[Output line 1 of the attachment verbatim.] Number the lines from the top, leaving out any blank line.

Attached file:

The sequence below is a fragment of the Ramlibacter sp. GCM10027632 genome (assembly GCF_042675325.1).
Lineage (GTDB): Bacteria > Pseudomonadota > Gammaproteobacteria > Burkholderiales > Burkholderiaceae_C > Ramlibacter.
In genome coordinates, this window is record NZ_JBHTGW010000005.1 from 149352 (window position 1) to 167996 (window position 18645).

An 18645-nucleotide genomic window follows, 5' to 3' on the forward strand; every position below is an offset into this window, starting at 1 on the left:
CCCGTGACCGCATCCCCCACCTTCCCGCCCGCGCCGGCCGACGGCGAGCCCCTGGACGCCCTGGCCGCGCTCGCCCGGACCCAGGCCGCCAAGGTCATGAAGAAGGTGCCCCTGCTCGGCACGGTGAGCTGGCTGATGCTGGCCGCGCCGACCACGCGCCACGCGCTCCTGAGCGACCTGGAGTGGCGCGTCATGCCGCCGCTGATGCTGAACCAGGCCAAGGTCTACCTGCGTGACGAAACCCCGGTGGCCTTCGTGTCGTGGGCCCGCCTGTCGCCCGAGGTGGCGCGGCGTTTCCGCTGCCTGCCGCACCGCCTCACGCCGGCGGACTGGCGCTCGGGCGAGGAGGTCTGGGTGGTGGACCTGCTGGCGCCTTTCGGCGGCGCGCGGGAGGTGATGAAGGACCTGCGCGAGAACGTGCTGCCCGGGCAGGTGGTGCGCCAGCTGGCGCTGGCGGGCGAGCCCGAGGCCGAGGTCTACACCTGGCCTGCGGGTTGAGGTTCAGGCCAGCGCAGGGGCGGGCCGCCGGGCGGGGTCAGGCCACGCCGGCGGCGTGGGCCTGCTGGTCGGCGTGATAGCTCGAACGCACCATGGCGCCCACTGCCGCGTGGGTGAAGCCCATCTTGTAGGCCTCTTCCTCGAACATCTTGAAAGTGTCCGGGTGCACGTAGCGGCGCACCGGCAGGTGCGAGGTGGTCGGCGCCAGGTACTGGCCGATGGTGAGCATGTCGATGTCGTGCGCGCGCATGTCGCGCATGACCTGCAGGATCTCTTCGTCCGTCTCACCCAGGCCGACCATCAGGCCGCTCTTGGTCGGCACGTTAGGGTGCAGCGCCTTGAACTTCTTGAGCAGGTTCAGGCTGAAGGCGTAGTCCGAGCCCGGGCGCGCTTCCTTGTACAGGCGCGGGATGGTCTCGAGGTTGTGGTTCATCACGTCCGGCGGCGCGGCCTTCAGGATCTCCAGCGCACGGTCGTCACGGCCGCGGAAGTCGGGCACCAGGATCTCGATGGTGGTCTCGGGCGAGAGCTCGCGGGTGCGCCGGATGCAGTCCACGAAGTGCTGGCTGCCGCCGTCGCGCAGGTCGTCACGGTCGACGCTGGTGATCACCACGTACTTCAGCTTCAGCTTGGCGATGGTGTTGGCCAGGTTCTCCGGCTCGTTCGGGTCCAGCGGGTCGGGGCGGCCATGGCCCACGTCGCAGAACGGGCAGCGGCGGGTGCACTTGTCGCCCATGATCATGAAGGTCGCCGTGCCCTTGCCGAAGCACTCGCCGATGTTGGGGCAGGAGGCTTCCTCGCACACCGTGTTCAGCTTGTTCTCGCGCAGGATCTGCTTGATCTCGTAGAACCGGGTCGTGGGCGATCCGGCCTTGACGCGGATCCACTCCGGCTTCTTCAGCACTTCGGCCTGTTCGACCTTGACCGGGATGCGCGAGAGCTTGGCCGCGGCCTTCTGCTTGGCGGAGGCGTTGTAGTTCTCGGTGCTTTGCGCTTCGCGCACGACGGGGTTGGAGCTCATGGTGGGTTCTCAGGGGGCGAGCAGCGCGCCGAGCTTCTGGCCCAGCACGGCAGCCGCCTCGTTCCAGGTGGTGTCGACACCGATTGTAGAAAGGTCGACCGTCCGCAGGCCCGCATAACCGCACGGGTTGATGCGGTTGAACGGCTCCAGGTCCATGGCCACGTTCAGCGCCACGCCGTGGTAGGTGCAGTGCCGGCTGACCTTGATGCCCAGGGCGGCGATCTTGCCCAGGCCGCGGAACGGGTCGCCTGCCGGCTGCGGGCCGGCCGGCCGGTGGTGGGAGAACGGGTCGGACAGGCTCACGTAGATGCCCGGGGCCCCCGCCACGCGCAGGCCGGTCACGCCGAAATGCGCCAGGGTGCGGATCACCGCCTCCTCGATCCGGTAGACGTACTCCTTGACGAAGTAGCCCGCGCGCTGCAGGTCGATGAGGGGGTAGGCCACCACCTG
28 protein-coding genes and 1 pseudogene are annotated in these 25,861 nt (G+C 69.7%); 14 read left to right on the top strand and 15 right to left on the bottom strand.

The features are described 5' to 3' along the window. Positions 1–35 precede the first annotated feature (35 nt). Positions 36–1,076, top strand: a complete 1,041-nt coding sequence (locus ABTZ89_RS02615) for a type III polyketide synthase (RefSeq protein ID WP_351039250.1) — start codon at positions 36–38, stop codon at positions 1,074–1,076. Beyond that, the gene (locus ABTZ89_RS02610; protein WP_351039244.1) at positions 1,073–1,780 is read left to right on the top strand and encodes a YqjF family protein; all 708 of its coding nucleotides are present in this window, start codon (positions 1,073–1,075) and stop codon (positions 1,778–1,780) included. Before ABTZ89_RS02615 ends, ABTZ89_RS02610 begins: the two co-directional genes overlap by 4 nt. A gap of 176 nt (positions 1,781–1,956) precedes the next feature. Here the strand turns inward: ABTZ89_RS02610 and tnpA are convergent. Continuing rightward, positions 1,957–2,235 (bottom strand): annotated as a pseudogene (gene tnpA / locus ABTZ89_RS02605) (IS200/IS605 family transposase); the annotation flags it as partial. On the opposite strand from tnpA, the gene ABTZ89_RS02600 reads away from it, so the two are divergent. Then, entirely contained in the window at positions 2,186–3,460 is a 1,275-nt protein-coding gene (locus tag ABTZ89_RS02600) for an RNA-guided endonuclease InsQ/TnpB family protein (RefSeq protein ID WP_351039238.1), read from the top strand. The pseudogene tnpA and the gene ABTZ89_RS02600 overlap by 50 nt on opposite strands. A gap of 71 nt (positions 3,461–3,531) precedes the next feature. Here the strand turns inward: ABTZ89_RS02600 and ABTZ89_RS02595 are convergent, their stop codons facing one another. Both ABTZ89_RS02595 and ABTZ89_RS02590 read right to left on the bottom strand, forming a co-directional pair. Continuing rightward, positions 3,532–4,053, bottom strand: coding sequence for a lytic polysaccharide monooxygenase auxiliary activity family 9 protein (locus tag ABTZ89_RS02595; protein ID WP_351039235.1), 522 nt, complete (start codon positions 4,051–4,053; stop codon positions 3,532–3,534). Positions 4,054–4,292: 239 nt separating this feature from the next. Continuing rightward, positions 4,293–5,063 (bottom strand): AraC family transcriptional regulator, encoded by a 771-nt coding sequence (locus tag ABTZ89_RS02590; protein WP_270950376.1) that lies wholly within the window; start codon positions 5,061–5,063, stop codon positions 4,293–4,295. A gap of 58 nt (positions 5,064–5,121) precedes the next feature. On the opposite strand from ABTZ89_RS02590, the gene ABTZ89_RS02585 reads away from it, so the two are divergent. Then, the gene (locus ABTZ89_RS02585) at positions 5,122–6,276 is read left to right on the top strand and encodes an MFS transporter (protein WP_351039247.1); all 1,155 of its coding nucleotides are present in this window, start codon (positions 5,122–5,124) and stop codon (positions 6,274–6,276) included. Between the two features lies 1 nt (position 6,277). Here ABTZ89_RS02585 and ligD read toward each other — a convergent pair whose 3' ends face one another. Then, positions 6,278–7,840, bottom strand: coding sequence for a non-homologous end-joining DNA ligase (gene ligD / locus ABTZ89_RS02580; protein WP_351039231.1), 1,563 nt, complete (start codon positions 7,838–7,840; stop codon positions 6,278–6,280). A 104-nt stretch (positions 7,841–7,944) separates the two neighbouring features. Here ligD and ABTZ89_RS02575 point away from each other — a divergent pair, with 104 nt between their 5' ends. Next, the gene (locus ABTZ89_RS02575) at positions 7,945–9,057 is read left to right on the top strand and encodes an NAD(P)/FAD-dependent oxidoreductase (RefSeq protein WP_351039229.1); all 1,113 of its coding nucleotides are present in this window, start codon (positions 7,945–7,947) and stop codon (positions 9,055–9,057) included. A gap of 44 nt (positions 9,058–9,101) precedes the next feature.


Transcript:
The sequence below is a fragment of the Ramlibacter sp. GCM10027632 genome (assembly GCF_042675325.1).